For a simulation, most would argue that game play is the ultimate factor in determining how great the game is. Before I start singing the game’s praises even more, let’s establish one thing first: This game is a simulation, this game is meant to represent real life and because it does that so well, it’s difficult – and on times it can be very difficult. Papyrus has taken this into account and has tried to make it more welcoming for the less experienced Nascar racer. There is a whole section called ‘Driving Lesson’ where you can go, and the game will take you through the most important aspects of Nascar racing. One thing I like about this is that they don’t just teach you how to drive the car but they also explain what the rules of Nascar Racing are and how the flag system works. I found this particularly helpful because in the UK it’s not easy to lay your hands on some Nascar footage so this gives you a good insight into the rules. In this section they also explain pitting, tire and fuel management, tuning the car and pit strategy. For each topic they have a little paragraph introducing you to that topic and then an option to view the 3-5 minute video on that topic. I have to take my hat off to Papyrus for this section because it really is very helpful.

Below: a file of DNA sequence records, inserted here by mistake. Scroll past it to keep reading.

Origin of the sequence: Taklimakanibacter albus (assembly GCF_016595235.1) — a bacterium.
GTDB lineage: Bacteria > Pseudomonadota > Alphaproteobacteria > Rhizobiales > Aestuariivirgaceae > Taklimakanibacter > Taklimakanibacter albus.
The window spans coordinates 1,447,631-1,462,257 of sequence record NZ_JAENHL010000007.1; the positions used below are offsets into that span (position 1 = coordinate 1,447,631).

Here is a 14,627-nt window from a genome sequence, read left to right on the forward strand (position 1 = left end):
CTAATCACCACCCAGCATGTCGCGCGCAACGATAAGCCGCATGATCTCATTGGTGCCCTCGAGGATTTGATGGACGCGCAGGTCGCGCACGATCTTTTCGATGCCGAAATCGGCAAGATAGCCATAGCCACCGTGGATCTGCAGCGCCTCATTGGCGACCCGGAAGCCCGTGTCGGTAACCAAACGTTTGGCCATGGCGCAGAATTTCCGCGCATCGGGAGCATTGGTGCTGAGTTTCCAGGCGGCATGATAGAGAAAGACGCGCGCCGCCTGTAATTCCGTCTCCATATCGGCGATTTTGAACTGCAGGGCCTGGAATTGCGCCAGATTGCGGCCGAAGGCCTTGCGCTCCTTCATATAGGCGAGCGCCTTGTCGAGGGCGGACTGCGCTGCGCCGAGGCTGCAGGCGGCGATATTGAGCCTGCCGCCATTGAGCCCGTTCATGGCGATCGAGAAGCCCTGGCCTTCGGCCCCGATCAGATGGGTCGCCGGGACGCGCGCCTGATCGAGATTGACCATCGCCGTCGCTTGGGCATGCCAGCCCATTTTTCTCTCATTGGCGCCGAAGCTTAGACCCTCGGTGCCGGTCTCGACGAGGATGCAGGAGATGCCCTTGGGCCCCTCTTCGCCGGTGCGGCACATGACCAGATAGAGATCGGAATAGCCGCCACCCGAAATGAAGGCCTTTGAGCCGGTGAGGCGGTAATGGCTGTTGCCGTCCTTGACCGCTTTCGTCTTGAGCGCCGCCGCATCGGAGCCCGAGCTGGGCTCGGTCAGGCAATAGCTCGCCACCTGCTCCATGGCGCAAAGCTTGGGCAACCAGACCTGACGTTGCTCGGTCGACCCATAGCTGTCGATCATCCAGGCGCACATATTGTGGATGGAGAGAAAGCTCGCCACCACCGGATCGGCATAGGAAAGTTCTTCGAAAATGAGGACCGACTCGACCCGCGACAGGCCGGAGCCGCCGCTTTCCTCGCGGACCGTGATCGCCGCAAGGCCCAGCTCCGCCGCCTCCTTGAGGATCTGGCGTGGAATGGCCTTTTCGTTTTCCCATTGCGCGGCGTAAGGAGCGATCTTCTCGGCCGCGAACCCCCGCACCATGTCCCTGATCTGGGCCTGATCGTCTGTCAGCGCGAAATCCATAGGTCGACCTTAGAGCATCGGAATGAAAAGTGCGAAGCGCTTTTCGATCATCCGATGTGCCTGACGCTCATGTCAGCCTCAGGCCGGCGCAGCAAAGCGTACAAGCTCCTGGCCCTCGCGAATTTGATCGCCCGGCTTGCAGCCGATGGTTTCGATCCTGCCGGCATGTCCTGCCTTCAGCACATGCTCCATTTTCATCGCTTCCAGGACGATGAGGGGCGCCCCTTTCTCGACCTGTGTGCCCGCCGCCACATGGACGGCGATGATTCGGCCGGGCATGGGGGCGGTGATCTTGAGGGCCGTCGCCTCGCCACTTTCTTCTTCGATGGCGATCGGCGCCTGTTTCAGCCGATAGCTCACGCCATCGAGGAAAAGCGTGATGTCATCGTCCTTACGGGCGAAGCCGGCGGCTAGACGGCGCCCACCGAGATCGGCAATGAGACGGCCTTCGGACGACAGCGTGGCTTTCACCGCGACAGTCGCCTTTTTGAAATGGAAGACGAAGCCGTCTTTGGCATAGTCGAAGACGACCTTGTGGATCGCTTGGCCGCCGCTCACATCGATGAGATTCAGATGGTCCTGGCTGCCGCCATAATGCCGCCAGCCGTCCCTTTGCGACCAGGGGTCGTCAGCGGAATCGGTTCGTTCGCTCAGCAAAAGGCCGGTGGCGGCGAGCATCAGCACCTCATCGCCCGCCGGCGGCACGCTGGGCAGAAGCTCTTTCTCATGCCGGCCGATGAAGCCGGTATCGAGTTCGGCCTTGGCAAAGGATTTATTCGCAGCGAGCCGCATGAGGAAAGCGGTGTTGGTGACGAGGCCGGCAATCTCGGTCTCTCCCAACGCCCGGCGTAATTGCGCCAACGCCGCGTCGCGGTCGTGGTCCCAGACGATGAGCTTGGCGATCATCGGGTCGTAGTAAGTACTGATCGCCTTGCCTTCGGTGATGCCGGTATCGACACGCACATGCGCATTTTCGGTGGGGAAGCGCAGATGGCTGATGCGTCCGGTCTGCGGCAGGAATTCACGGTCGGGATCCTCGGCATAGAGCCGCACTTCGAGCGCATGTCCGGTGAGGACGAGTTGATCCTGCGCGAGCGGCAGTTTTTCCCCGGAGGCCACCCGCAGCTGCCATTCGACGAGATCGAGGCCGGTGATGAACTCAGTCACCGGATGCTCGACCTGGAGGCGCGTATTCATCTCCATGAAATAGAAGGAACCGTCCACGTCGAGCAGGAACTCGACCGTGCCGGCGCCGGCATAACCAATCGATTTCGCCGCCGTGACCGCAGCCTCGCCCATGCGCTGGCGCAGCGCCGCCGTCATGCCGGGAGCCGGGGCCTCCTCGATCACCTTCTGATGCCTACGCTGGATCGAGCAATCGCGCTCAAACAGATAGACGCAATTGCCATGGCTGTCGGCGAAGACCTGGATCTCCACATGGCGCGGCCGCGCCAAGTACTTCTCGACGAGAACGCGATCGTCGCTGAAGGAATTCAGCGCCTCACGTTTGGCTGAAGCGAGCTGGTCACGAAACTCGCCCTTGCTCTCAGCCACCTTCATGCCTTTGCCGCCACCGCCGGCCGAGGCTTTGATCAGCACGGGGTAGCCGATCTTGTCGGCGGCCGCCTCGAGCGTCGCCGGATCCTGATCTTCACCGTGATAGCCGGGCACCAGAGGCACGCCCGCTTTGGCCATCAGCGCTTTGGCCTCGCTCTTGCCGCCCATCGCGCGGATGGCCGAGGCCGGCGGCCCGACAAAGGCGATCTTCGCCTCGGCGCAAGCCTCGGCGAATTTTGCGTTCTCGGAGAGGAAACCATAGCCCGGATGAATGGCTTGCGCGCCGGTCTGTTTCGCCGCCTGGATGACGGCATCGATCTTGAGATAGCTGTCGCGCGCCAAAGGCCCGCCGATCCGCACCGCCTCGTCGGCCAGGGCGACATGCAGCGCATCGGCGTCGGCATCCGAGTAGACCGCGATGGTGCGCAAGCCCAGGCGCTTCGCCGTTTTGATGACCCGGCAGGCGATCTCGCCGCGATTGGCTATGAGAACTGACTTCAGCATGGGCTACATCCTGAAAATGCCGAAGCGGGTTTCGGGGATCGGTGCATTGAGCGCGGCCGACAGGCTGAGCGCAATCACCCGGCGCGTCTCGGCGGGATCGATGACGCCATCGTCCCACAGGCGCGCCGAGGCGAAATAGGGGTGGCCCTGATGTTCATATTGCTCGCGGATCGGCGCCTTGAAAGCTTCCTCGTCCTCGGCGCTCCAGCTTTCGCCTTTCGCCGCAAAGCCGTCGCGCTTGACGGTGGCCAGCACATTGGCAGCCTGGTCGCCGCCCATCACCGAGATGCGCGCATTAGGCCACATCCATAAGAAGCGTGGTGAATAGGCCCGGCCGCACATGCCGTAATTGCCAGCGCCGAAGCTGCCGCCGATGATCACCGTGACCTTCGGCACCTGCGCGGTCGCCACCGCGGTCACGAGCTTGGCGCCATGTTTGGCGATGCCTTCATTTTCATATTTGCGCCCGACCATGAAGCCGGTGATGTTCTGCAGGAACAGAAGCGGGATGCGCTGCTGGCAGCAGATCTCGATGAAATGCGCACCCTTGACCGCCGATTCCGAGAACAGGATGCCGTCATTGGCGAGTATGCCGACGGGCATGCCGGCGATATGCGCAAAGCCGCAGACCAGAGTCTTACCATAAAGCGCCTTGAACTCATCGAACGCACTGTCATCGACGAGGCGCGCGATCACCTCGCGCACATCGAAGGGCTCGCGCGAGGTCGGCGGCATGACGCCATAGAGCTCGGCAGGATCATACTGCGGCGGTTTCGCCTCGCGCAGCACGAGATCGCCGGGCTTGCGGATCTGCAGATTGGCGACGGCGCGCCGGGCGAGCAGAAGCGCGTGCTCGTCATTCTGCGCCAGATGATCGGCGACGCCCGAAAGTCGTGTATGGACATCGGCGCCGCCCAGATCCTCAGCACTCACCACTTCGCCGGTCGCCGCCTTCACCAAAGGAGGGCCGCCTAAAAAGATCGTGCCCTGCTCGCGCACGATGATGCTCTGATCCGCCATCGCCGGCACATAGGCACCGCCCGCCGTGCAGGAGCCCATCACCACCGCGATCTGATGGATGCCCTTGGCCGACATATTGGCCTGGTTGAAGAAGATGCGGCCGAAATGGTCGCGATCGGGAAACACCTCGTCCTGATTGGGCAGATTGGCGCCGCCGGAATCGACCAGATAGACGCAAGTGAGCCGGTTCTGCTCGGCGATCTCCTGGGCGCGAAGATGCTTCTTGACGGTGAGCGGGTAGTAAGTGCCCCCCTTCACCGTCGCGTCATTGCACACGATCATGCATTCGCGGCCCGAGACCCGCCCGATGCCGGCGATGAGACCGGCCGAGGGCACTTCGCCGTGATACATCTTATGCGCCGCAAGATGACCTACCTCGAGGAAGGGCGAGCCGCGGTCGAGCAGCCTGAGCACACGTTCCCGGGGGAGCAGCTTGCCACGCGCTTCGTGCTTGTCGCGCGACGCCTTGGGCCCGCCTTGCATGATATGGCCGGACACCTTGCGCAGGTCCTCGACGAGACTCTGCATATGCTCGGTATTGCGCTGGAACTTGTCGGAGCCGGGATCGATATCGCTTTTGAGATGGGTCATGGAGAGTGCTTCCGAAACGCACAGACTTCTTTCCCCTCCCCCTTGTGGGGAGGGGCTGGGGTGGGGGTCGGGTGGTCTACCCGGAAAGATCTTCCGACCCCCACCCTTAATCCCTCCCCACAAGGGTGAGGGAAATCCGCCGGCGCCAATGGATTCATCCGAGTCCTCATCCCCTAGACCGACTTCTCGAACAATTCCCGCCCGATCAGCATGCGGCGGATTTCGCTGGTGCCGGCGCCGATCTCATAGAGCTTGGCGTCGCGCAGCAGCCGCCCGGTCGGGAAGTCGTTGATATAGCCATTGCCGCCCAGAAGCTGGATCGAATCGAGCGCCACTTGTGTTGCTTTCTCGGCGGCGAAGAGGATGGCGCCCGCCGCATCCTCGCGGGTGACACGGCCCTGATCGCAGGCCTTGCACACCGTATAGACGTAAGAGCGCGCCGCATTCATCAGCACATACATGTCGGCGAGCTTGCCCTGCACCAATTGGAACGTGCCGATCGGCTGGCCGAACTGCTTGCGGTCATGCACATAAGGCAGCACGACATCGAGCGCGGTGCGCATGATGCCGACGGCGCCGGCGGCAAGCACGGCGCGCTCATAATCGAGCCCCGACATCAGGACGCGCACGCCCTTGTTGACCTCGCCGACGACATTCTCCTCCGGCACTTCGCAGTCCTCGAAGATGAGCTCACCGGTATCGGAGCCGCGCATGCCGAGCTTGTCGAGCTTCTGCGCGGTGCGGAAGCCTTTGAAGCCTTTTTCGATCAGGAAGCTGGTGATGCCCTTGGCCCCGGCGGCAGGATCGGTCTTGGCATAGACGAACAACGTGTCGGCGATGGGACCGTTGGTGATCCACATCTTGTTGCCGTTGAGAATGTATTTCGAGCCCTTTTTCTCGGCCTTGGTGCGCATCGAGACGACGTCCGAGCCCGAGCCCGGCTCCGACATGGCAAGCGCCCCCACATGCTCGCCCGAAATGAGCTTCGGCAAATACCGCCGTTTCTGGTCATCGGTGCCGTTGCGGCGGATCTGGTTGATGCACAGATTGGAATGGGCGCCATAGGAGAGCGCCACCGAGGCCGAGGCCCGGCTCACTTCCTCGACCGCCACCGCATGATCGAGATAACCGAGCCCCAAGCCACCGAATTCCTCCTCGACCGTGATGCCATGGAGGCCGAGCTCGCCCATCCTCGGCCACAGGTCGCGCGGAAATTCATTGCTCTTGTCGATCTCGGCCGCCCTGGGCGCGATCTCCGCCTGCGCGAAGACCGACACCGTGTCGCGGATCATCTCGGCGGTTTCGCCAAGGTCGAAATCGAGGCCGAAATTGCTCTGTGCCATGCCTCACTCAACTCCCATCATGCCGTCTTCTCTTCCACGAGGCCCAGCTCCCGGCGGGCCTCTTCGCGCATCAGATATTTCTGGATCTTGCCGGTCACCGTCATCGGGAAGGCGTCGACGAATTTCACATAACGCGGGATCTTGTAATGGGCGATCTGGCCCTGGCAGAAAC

In the game you have many different modes to choose from; Championship, Single Race, Testing Session and Multiplayer – all of which are self-explanatory. A good feature, but unfortunately one that I don’t like, is adaptive AI. This is where the game sets the AI very low (around 70%) and just lets you race. It then analyses your lap times and increases the strength of the AI accordingly so that you’ll always have a challenge when racing. Speaking of AI, Papyrus has really excelled in this area and it makes the game a joy to play. Even with over 40 cars in the field, as long as you know what you’re doing in the cockpit, you can race nose-to-tail for 200 laps without having an over aggressive AI car shunt you from behind and end your race. This is probably a good thing because any form of damage to your car is extremely costly in Nascar Racing Season 2003. If you exit a corner too quickly and make the slightest contact with the wall, you’ll notice that your top speed at the end of the straights will be less and also, depending on the degree of the damage, your car won’t stick to the corners as well as it did previously. And that’s just skimming the wall! If you hit a wall head on at anything more than 30mph your race is ruined because the car’s bonnet (and therefore engine) will just crumple forcing you to retire. This is a great aspect of the game and it really does put pressure on you when you’re racing in the field because one mistake and you are a goner (just like real life).